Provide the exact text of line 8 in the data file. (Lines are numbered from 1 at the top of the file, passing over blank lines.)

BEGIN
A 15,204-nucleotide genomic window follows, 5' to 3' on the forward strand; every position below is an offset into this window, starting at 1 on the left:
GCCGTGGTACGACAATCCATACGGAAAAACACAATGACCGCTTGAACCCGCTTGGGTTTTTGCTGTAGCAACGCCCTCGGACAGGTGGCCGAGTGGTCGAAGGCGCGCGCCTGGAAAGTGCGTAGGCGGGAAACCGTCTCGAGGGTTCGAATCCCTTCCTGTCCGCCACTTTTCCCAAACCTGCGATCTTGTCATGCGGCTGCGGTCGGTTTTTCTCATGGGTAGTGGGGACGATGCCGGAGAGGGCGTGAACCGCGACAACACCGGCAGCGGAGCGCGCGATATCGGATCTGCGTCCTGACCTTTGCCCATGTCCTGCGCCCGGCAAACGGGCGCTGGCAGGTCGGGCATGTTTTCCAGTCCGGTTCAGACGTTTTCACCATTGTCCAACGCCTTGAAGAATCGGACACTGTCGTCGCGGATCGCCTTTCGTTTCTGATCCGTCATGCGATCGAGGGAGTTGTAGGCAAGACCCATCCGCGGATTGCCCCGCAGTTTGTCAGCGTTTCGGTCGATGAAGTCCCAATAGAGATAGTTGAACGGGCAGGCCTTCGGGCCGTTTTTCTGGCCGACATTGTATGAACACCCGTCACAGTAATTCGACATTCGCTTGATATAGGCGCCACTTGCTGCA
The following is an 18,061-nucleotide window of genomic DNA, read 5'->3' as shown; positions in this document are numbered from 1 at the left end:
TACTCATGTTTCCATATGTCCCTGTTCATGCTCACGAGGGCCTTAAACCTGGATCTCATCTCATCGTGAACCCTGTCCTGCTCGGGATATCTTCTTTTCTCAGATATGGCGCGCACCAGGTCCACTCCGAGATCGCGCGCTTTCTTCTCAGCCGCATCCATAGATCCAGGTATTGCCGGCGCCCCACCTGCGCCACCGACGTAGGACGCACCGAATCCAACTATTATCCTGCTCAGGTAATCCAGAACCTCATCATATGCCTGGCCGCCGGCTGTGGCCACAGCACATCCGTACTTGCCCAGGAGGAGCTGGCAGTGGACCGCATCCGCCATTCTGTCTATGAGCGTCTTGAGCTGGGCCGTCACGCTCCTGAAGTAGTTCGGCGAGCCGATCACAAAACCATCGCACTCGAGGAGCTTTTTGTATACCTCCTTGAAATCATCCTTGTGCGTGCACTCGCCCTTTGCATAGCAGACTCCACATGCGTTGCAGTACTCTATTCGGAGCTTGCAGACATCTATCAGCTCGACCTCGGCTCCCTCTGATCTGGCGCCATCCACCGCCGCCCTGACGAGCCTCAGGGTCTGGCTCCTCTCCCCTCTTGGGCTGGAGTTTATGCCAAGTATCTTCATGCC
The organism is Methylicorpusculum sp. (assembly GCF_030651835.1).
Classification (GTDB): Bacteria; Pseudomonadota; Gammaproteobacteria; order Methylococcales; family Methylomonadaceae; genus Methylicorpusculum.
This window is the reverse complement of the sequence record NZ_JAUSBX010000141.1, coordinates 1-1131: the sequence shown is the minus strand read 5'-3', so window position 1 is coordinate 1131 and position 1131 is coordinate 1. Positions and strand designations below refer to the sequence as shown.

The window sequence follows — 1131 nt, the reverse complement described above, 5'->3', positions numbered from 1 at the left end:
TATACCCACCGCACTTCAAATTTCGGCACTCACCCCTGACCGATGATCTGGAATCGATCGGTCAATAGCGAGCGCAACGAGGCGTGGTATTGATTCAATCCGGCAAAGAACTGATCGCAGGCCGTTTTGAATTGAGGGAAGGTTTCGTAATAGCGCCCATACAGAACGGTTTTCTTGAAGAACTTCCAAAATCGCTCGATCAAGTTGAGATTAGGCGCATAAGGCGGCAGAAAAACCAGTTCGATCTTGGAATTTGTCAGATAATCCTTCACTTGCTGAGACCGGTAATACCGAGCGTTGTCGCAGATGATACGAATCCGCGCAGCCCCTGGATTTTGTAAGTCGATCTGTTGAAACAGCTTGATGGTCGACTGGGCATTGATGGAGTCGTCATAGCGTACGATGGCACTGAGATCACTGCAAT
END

The window sequence follows — 1131 nt, the reverse complement described above, 5'->3', positions numbered from 1 at the left end: